World War I

In World War I, 9th Bty equipped with 18 pdrs fought as part of 3rd Fd Bde, 1st Cdn Div until 1917, when it was transferred to the 3rd Fd Bde, 4th Cdn Div for the remainder of the war with 4.5 in. howitzers. 15th, 30th, and 53rd Btys were formed in 1916, all with 18 pdrs. The 15th were assigned to 4th Fd Bde, 2nd Div, the 30th went to 6th Fd Bde, 3rd Div, while the 53rd went to 13th Fd Bde, 5th Div. Thus the Toronto gunners were represented in all WWI Canadian divisions. In addition, the 1st Siege Bty equipped with 9.2 in. howitzers fought with 1st Bde, Cdn Garrison Artillery, Cdn Corps Heavy Artillery.

Interwar period

A formation was authorized on March 15, 1931, as the ‘7th Toronto Regiment, CA’. It was redesignated:

‘7th (Toronto) Regiment, CA’ on October 1, 1933; ‘7th (Toronto) Regiment, RCA’ on June 3, 1935; ‘7th (Reserve) (Toronto) Regiment, RCA’ on November 7, 1940; and ‘7th (Reserve) (Toronto) Group, RCA (CA)’ on October 1, 1942; converted and redesignated ‘Royal Canadian Artillery, 2nd Division’ on April 1, 1946; and ‘Royal Canadian Artillery, 2nd Armoured Division’ on June 19, 1947. The formation was disbanded on October 1, 1954.

World War II

In WWII 9 Bty fired both 25 pdrs and 105mm SP, with 3rd Field Bde, 11th Army Field Regt, 1st Canadian Corps Artillery, both in Italy, where at one time they were part of the 8th Army, the “Desert Rats”, and later in Northwest Europe as part of the 1st Canadian Army Artillery. 15 Bty became part of the 7th Anti-Tank Regt and saw action with 2, 6, and 17 pdrs and the M-10 SP 3 in. 23 Bty served with both 1st and 5th Med Regts firing 6in. how. And 5.5 gun while 25 Bty with similar weapons served with 18th Fd Regt and 2nd Med Regt, 1st AGRA. Both 30 and 53 Btys became LAA btys with 40mm Bofors, one with 6 LAA Regt, 2nd Corps Artillery and the other with 4th Fd Regt, 3rd LAA Regt, 2 Div and 11th LAA Regt.

Throughout World War II a reserve regiment was maintained in Toronto to recruit and train replacements for the batteries overseas.

Post World War II-1965

University Avenue Armoury, Toronto Ontario, Canada

Following the end of WWII, Headquarters RCA, 2nd Div was set up in Toronto with 29th Fd Regt, 32nd Fd Regt, 42nd Med Regt, 49th HAA Regt, and 69th Survey Regt all located within Toronto. In 1947 reorganization saw the loss of the 49th HAA, the 69th became an Observation Regt while the designation SP was added to the 29th and 32nd Regts. In 1950 the 1st Anti-Aircraft Gun Operations Room was established. The next reorganization in 1954 saw the loss of the 32nd Fd and the 1st AAOR. The 69th became the 1st Locating Regt with 134 Svy & Rad Bty and 208 Loc Bty.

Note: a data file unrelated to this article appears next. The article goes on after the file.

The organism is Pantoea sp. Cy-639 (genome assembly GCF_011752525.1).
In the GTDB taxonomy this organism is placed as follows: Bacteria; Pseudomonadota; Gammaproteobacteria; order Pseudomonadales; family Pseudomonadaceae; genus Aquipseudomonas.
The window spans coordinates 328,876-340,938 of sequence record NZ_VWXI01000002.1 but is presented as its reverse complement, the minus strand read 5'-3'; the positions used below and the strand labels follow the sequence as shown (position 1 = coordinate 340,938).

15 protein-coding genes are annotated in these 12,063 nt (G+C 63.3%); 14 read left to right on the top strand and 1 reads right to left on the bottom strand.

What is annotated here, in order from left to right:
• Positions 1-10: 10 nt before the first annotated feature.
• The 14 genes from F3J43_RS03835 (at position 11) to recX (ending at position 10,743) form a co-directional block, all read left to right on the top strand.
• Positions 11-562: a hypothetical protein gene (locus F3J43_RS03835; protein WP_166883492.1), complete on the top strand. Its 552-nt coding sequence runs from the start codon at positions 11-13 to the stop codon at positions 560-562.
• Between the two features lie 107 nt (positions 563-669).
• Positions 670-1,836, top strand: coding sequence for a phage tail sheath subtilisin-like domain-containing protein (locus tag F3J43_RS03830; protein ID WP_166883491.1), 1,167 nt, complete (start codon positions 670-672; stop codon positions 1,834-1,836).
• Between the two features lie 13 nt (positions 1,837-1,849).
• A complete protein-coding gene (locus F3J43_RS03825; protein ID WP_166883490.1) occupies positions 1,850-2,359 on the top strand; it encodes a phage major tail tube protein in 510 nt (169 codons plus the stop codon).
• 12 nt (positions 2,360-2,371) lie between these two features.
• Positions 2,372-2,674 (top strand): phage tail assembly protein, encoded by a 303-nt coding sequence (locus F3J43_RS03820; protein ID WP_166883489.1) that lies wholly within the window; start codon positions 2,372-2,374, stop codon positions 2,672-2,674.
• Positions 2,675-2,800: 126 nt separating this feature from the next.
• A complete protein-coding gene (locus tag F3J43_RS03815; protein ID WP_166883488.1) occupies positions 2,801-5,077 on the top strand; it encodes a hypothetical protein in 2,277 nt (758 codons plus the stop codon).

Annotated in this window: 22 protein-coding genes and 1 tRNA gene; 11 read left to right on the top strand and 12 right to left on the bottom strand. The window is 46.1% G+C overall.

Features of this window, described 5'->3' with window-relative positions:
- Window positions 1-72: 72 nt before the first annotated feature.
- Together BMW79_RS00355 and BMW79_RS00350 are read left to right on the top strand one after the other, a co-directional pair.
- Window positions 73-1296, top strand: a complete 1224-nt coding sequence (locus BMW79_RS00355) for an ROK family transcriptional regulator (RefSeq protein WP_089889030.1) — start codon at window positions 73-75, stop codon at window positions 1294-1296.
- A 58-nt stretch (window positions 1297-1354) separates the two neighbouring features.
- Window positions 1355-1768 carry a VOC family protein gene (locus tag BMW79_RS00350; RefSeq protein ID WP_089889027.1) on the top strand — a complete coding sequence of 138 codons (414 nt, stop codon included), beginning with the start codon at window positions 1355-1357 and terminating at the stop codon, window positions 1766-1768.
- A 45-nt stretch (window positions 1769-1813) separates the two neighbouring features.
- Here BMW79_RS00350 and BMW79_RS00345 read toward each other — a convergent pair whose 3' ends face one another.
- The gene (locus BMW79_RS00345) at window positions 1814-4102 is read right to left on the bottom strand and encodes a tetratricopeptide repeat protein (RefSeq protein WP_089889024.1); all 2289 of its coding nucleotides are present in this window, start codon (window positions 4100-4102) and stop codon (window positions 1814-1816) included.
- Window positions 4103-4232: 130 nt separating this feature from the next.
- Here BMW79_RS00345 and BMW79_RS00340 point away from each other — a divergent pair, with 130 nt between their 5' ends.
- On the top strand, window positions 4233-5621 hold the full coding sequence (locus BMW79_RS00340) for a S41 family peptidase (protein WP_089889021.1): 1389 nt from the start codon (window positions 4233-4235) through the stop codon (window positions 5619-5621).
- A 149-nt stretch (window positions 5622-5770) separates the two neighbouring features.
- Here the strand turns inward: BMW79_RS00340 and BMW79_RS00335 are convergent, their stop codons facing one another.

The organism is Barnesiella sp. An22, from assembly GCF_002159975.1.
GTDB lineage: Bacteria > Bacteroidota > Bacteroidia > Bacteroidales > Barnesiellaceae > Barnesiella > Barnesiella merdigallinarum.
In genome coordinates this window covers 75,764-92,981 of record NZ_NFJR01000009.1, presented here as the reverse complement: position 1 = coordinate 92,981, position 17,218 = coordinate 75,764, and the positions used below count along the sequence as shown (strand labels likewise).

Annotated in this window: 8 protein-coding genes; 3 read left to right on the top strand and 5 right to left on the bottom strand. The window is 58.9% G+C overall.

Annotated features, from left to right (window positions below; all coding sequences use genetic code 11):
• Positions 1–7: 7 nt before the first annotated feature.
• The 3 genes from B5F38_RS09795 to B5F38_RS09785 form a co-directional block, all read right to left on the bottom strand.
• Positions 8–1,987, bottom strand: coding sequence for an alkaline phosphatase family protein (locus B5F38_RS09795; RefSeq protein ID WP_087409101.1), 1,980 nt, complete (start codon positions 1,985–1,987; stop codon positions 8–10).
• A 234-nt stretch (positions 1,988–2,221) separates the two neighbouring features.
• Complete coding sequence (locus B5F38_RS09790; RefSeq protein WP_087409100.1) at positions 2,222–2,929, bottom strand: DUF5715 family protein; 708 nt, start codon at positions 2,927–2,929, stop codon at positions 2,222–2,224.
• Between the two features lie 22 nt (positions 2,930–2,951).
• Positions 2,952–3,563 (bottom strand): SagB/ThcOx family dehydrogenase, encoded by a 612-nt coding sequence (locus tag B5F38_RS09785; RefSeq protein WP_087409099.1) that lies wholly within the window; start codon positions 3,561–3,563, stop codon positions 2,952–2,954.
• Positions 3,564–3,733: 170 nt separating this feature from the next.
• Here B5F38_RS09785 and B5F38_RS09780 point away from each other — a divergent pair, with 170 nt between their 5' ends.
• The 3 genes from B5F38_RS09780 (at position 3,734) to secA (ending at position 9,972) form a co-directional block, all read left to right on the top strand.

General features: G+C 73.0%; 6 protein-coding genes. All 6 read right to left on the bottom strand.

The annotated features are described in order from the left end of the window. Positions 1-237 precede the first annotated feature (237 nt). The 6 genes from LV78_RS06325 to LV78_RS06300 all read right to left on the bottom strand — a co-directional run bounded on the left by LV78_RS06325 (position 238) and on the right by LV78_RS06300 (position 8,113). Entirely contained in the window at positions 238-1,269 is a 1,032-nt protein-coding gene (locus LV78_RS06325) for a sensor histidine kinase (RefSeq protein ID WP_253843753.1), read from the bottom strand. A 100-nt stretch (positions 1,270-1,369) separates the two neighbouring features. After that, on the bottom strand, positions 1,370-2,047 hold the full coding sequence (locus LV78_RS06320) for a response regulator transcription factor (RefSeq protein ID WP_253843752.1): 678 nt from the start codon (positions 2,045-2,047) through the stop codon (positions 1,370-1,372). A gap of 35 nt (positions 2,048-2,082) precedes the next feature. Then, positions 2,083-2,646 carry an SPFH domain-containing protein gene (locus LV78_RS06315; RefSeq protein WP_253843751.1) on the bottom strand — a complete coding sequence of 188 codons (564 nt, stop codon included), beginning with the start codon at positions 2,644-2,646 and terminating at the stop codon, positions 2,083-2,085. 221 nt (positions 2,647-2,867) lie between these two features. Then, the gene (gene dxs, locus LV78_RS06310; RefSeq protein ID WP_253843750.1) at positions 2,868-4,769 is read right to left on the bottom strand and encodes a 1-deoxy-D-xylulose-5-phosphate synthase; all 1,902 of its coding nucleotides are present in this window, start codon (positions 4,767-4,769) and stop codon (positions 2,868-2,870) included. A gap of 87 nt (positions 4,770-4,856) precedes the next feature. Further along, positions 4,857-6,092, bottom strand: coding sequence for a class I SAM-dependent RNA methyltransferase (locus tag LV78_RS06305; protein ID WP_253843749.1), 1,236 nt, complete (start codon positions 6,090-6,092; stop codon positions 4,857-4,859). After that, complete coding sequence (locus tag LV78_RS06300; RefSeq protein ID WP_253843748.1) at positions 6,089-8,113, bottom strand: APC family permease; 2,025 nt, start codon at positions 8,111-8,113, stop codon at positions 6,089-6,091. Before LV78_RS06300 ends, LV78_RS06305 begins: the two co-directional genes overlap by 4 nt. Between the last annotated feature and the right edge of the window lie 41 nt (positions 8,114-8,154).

In May 1951, the 27th Canadian Infantry Brigade Group was raised to become Canada’s contribution to the NATO forces stationed in Europe. As part of that the 209th Fd Bty was formed from members of 9 Bty and conducting its initial training in Toronto before joining the 79th Fd Regt, which sailed along with rest of the Bde to Germany in December of that year. Subsequently, the 79th Fd Regt was renamed the 3rd Regt RCHA and 209th Bty became G Bty. 3 RCHA served in Korea from May to November 1954.

The 7th Toronto Regiment RCA made its reappearance in 1965 when, as a result of the Suttie Commission the 29th Fd, 42nd Med and the 1st Loc Regts were transferred to the supplementary Order of Battle. 9th, 15th and 130th batteries from 29th Field Regiment were transferred to 7th Toronto Regiment, which moved into its present location in Moss Park Armoury following the demise of the University Avenue Armoury.

The 7th Toronto Regiment is affiliated to the 105 Royal Canadian Army Cadet Corps based in Streetsville.

Order of precedence

Preceded by
6th Field Artillery Regiment, RCA
7th Toronto Regiment, RCA Succeeded by
10th Field Artillery Regiment, RCA of Royal Canadian Artillery

See also

Sources

  • Royal Regiment of Canadian Artillery Website, 7th Toronto Regiment R.C.A.
  • 32 Combat Brigade Group, 7th Toronto Regiment R.C.A.